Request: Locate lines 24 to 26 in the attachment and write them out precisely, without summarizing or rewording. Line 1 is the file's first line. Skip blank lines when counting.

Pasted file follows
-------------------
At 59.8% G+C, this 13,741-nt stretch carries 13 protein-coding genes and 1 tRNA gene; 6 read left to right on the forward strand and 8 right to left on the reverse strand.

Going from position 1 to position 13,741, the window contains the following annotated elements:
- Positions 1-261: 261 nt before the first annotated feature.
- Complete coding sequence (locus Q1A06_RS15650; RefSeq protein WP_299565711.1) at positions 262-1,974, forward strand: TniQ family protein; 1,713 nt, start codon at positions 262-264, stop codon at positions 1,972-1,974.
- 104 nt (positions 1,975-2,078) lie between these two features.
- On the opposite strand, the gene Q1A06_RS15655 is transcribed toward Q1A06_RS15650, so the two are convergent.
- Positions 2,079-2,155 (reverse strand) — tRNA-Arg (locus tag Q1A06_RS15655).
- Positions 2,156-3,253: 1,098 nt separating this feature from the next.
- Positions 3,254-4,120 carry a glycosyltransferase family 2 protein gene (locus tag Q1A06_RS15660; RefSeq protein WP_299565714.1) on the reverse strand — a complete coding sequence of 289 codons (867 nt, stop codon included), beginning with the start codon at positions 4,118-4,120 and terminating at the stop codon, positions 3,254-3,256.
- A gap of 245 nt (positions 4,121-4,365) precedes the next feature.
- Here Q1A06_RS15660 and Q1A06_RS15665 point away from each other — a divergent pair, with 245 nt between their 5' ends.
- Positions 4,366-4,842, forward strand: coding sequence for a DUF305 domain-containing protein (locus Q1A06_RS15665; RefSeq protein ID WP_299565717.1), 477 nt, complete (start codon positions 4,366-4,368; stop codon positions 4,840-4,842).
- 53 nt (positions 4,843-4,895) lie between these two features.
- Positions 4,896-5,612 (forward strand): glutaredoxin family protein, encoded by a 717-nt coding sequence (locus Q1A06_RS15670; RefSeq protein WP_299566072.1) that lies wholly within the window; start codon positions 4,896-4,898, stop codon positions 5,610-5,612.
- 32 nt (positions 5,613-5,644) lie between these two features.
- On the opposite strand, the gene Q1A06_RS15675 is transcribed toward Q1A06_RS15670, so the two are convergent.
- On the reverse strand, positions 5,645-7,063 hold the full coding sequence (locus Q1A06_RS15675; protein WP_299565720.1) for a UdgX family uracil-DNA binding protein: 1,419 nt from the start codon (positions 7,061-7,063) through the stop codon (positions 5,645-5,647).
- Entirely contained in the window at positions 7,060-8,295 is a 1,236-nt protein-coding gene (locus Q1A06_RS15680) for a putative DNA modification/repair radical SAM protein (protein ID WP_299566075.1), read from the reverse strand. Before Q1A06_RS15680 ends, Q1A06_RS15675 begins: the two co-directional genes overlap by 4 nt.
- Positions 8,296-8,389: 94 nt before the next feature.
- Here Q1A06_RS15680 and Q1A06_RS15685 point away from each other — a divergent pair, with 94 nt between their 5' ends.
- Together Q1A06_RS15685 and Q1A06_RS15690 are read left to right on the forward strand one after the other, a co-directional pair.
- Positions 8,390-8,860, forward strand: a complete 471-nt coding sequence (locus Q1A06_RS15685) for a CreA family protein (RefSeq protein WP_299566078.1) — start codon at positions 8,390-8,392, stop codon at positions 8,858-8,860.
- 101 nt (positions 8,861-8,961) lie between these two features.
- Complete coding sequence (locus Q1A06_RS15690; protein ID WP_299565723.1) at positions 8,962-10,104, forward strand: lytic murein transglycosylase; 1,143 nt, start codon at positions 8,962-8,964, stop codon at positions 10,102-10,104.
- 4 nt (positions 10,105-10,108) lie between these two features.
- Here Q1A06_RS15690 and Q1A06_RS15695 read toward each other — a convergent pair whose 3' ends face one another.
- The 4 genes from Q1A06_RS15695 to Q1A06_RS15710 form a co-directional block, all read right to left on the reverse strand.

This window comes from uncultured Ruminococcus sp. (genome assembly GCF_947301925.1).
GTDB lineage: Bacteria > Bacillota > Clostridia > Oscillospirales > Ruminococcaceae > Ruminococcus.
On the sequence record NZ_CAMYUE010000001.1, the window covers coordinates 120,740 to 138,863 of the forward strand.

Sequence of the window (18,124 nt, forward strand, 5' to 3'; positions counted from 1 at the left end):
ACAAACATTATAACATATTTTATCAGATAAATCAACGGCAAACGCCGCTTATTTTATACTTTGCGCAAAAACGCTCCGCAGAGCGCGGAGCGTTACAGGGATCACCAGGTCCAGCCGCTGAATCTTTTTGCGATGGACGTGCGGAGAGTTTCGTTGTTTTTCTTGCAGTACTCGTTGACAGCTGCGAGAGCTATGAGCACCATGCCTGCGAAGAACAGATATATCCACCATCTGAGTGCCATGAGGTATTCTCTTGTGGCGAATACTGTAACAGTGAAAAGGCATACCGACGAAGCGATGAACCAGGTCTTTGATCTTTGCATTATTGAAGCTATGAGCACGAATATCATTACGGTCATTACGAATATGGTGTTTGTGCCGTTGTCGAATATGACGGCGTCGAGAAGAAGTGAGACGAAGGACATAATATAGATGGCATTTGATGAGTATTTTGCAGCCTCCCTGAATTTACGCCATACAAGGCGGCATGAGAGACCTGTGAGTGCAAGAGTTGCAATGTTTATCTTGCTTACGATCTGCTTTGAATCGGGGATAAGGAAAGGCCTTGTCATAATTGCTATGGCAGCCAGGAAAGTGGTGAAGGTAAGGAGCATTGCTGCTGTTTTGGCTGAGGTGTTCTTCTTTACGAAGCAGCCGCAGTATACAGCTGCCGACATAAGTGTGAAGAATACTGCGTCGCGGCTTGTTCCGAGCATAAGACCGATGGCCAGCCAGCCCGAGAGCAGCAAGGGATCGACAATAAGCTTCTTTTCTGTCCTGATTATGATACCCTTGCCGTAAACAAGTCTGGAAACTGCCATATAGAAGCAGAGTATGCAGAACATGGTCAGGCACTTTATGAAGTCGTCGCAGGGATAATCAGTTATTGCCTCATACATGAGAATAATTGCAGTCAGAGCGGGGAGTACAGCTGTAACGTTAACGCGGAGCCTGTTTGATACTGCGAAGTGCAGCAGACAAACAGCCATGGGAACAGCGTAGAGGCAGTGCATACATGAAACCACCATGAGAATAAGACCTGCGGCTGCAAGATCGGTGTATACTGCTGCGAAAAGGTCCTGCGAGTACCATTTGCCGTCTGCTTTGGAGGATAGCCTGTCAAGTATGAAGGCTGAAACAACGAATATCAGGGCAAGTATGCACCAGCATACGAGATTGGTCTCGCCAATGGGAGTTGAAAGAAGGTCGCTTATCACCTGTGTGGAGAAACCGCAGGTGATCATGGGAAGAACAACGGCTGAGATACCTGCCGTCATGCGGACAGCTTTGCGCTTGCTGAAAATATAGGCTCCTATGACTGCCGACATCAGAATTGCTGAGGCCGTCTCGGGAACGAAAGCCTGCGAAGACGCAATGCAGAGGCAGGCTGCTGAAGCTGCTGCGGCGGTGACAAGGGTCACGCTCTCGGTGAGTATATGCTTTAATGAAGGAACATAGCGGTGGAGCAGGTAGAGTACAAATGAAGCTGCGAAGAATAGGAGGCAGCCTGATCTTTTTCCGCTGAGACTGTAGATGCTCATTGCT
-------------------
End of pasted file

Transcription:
- Complete coding sequence (locus Q1A06_RS15690; protein ID WP_299565723.1) at positions 8,962-10,104, forward strand: lytic murein transglycosylase; 1,143 nt, start codon at positions 8,962-8,964, stop codon at positions 10,102-10,104.
- 4 nt (positions 10,105-10,108) lie between these two features.
- Here Q1A06_RS15690 and Q1A06_RS15695 read toward each other — a convergent pair whose 3' ends face one another.